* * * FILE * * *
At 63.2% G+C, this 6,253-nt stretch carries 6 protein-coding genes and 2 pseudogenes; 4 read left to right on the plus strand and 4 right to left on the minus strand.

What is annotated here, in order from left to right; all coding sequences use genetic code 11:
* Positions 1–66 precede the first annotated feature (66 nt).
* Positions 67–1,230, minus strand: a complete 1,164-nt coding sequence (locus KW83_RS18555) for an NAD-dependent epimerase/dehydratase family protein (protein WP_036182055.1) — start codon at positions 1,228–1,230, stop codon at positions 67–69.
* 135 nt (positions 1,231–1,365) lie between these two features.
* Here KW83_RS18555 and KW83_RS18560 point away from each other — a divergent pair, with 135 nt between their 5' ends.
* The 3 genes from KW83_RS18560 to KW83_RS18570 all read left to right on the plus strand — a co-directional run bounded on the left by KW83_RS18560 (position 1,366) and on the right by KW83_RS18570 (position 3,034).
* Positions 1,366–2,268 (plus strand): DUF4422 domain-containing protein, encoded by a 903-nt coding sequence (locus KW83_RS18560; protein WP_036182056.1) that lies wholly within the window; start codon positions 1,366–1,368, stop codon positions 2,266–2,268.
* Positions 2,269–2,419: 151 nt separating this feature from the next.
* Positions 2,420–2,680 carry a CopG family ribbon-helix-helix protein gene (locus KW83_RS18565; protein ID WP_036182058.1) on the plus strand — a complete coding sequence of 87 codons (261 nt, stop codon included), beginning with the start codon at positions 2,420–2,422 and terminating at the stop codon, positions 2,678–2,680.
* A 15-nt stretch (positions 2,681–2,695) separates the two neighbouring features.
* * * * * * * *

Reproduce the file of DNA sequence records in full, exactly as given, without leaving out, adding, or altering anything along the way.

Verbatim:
At 63.2% G+C, this 6,253-nt stretch carries 6 protein-coding genes and 2 pseudogenes; 4 read left to right on the plus strand and 4 right to left on the minus strand.

What is annotated here, in order from left to right; all coding sequences use genetic code 11:
* Positions 1–66 precede the first annotated feature (66 nt).
* Positions 67–1,230, minus strand: a complete 1,164-nt coding sequence (locus KW83_RS18555) for an NAD-dependent epimerase/dehydratase family protein (protein WP_036182055.1) — start codon at positions 1,228–1,230, stop codon at positions 67–69.
* 135 nt (positions 1,231–1,365) lie between these two features.
* Here KW83_RS18555 and KW83_RS18560 point away from each other — a divergent pair, with 135 nt between their 5' ends.
* The 3 genes from KW83_RS18560 to KW83_RS18570 all read left to right on the plus strand — a co-directional run bounded on the left by KW83_RS18560 (position 1,366) and on the right by KW83_RS18570 (position 3,034).
* Positions 1,366–2,268 (plus strand): DUF4422 domain-containing protein, encoded by a 903-nt coding sequence (locus KW83_RS18560; protein WP_036182056.1) that lies wholly within the window; start codon positions 1,366–1,368, stop codon positions 2,266–2,268.
* Positions 2,269–2,419: 151 nt separating this feature from the next.
* Positions 2,420–2,680 carry a CopG family ribbon-helix-helix protein gene (locus KW83_RS18565; protein ID WP_036182058.1) on the plus strand — a complete coding sequence of 87 codons (261 nt, stop codon included), beginning with the start codon at positions 2,420–2,422 and terminating at the stop codon, positions 2,678–2,680.
* A 15-nt stretch (positions 2,681–2,695) separates the two neighbouring features.